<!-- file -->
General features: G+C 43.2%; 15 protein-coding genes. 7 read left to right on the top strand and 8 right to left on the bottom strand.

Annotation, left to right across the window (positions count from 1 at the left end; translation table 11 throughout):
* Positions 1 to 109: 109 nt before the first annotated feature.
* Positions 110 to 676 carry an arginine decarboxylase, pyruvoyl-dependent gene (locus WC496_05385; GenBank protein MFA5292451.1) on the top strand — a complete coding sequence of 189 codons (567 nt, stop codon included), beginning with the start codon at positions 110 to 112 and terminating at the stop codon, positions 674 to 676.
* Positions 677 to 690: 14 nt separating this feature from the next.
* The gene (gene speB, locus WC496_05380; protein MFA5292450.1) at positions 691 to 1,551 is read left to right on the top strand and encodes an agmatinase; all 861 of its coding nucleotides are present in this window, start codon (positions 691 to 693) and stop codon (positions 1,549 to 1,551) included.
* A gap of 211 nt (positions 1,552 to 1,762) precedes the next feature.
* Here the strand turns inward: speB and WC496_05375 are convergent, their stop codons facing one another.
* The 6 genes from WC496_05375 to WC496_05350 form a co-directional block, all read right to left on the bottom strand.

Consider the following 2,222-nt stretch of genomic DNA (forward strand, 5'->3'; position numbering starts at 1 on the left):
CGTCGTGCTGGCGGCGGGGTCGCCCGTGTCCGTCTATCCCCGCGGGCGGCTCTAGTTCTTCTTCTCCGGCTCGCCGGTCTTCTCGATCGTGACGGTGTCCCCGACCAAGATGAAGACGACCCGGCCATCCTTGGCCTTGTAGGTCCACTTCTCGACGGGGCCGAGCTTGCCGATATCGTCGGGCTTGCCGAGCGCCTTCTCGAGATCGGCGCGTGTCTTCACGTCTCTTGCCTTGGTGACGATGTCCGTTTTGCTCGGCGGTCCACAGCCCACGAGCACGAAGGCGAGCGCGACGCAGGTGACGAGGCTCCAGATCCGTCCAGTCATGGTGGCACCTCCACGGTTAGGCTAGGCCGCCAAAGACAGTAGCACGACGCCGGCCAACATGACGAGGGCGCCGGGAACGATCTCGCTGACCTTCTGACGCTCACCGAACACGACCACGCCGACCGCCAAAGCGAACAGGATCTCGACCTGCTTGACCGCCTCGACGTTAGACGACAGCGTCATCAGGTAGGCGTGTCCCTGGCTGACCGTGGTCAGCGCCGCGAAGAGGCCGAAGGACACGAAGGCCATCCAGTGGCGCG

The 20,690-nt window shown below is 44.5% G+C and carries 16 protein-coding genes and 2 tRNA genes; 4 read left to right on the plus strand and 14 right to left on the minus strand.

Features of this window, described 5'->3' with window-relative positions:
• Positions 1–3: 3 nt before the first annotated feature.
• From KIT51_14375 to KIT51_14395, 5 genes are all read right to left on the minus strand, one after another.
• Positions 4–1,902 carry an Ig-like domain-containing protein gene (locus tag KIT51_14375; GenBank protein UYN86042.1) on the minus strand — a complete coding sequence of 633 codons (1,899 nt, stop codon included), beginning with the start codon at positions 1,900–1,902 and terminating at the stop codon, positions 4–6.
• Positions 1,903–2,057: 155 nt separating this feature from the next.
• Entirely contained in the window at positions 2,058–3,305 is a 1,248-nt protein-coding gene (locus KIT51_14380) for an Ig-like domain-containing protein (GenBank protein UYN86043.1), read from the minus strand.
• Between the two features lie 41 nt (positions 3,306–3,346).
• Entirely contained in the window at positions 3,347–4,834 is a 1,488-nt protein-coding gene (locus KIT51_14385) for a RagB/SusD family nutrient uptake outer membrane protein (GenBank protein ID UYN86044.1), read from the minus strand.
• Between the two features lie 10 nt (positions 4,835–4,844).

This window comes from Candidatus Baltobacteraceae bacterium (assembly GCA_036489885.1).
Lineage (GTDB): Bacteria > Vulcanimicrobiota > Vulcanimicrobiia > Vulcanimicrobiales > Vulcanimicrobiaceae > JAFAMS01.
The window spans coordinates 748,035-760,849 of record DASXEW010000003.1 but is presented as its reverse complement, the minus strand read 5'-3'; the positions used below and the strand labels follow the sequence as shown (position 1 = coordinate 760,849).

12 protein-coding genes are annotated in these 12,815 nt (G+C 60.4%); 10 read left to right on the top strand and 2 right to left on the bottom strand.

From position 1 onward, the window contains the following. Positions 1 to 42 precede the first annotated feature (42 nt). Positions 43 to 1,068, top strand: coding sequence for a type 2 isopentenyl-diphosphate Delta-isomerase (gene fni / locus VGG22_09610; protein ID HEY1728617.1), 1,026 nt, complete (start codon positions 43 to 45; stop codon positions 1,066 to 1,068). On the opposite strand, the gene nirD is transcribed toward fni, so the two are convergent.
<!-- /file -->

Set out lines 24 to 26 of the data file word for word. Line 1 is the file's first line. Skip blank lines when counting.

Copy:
The window spans coordinates 748,035-760,849 of record DASXEW010000003.1 but is presented as its reverse complement, the minus strand read 5'-3'; the positions used below and the strand labels follow the sequence as shown (position 1 = coordinate 760,849).

12 protein-coding genes are annotated in these 12,815 nt (G+C 60.4%); 10 read left to right on the top strand and 2 right to left on the bottom strand.

From position 1 onward, the window contains the following. Positions 1 to 42 precede the first annotated feature (42 nt). Positions 43 to 1,068, top strand: coding sequence for a type 2 isopentenyl-diphosphate Delta-isomerase (gene fni / locus VGG22_09610; protein ID HEY1728617.1), 1,026 nt, complete (start codon positions 43 to 45; stop codon positions 1,066 to 1,068). On the opposite strand, the gene nirD is transcribed toward fni, so the two are convergent.